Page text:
(CLICK HERE for Air Canada Vanguard retirement report October 31, 1971)
The following article appeared in the June 1959 issue of In Flight, by Trans Canada Air Lines
The small boy in the back row of the schoolroom, carefully folding a page from his scribbler into a paper airplane, may be following in his father’s footsteps. At that very moment, in fact, his airline engineer father may be working with a paper plane too. But the parallel ends with the word “paper.” The small boy’s plane is a simple experiment in basic aerodynamics, whereas the father’s is an intricate statistical exercise in airline economics, and a major factor in planning for years ahead.
Flying paper airliners from point-to-point is an everyday activity at Trans-Canada Air Lines’ Montreal headquarters. Seven years ago, TCA began an intensive all-departments study of available and drawing-board airliners in the short, medium and long-range turbo-prop and pure jet classes, to determine their potential for TCA routes. Out of this seven-year study came TCA orders for the world’s ﬁrst and most successful turbo-prop airliner, the Vickers Viscount; the magniﬁcent long-range DC-8 jetliner (to be delivered early 1960), and for the huge Vickers Vanguard turbo-prop for medium-range routes and southern services.Of these three aircraft, only the Viscount was actually ﬂying (in prototype form) at the time of ordering. For evaluation of both DC-8 and Vanguard, TCA engineers made intensive paper airplane studies, “ﬂying” hypothetical aircraft over TCA Routes, while varying weather conditions, airport holding patterns and mechanical factors to simulate probable operational and economic flight characteristics. Competitive or similar aircraft being offered to airlines were also “ﬂown”; and the Douglas DC-8 and Vickers Vanguard were ultimately selected as most suited to Canadian requirements. What are the Vanguard’s speciﬁcations? How well will it ﬁt the job analysis? This Vanguard is a big airliner. Grossing more than 140,000 pounds, TCA’s Vanguards will be some 100 mph faster than the Viscount and will carry twice as many passengers (44 compared to 96) in mixed tourist/ﬁrst-class seating. Gordon McGregor, TCA President, after making two landings and a take-off during the Vanguard’s 33rd test ﬂight, said: “Just as I imagined it would be, as good as the Viscount and twice as big.”
Built-in economy and ﬂexibility, wedded to Rolls-Royce turbo-prop reliability and smoothness, put the Vanguard far out in front of its closest competitors. It will operate out of existing runways at most airports, and presents no noise problem. One of its most interesting features is its ‘double-bubble’ fuselage and the exciting potential of this engineering approach.
In most airliners, the tube fuselage concept means that freight holds must be located in the small under-ﬂoor section, which has no real ﬂoor area, or on the ﬂoor level, with passengers. More freight can be accommodated only by removing passenger seats and closing off a freight area. But in the Vanguard, two huge freight holds occupy the lower ‘bubble,’ leaving the main ﬂoor exclusively for passengers. On full passenger service during peak travel hours, the Vanguard can switch to an all-freight schedule when early morning hours cut down passenger loads, thus maintaining high utilization at low operating costs.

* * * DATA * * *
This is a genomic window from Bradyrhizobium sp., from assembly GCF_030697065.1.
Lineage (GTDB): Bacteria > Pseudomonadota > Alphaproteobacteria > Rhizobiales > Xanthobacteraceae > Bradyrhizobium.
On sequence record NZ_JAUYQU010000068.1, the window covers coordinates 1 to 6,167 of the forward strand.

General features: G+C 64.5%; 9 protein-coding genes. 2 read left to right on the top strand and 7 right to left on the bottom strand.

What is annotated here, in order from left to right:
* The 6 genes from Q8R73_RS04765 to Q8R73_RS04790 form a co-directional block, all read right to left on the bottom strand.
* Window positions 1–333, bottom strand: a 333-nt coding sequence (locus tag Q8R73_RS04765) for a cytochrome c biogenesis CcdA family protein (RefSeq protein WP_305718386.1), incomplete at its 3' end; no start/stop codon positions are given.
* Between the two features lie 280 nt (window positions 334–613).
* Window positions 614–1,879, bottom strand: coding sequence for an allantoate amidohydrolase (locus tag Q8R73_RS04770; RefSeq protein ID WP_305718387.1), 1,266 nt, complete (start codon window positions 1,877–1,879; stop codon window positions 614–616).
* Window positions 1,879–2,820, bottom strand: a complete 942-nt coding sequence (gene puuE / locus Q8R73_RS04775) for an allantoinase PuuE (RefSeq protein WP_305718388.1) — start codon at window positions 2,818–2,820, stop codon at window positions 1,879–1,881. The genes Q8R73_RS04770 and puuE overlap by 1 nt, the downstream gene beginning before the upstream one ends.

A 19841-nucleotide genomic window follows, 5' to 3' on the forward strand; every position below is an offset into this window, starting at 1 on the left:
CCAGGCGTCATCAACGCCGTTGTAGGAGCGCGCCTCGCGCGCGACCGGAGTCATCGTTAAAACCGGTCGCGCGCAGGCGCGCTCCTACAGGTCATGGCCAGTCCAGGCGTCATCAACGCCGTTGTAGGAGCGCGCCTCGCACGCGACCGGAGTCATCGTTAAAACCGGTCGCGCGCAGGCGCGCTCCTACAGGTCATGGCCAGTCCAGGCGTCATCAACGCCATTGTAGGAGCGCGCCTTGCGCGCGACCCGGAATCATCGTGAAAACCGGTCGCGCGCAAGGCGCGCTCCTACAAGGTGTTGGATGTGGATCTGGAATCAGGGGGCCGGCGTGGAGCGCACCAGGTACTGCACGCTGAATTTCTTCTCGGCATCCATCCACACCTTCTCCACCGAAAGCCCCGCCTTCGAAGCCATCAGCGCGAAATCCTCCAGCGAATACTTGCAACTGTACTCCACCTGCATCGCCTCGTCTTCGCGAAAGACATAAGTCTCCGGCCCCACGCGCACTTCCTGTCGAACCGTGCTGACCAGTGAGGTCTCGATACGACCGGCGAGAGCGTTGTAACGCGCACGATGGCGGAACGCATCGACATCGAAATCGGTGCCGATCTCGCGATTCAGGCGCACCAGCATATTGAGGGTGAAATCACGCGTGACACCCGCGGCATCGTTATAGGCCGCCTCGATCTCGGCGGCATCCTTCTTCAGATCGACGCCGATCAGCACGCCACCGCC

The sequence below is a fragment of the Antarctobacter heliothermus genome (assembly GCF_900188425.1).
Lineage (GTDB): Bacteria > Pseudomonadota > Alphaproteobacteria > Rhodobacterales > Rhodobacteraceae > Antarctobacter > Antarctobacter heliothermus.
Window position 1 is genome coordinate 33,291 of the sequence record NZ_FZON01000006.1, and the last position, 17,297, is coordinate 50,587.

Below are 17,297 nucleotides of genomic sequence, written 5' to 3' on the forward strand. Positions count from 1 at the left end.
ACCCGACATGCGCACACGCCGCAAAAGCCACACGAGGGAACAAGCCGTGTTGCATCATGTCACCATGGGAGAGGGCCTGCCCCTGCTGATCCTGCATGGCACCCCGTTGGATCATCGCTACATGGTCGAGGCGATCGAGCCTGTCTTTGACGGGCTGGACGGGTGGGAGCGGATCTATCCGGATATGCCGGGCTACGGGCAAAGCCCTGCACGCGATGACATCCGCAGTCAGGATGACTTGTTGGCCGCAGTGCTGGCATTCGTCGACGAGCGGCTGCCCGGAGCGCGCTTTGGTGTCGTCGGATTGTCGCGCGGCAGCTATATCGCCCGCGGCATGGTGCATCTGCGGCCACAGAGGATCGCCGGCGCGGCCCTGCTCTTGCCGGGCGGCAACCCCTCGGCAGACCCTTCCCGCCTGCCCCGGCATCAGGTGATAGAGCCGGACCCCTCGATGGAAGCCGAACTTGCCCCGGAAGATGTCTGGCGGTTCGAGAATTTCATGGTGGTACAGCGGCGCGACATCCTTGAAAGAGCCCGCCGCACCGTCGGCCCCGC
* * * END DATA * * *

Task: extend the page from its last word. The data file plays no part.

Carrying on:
The Vickers design team, led by Sir George Edwards, who was knighted in 1957 for his contribution to British and world aviation, have developed an airframe of almost unlimited application on most world air routes. Working with Rolls-Royce, pioneers in the gas turbine ﬁeld, Vickers chose the new high-compression Tyne, an engine with a weight-to-power ratio 37% higher than the wonderfully successful Dart, yet delivering 3.2 times more power at 40% less speciﬁc fuel consumption. TCA’s own Engineering Department made important contributions to the mutual effort of Vickers and Rolls-Royce to set a new standard in the turbo-prop class.
For the TCA passenger, the big Vanguard will bring such innovations as twin-door boarding on self contained air stairs, which retract into the aircraft. The popular deep oval Viscount-type Windows (40 in the Vanguard, compared to 20 in the Viscount) extend well ahead of the wing. TCA’s tentative 96-seat conﬁguration (see diagram) in an aircraft which will take 139 seats, is extra-spacious.
First of 20 TCA Vanguards will be delivered in late 1960 or early 1961. Shortly after the Vanguards enter service, TCA will become the ﬁrst intercontinental airline in the world to operate an all-turbine ﬂeet. And there is no doubt that without the “paper” airliners that ﬂy their invisible routes in planning and development ofﬁces, the transition from piston to turbine would be much longer in coming, and not quite so well tailored to demanding Canadian requirements.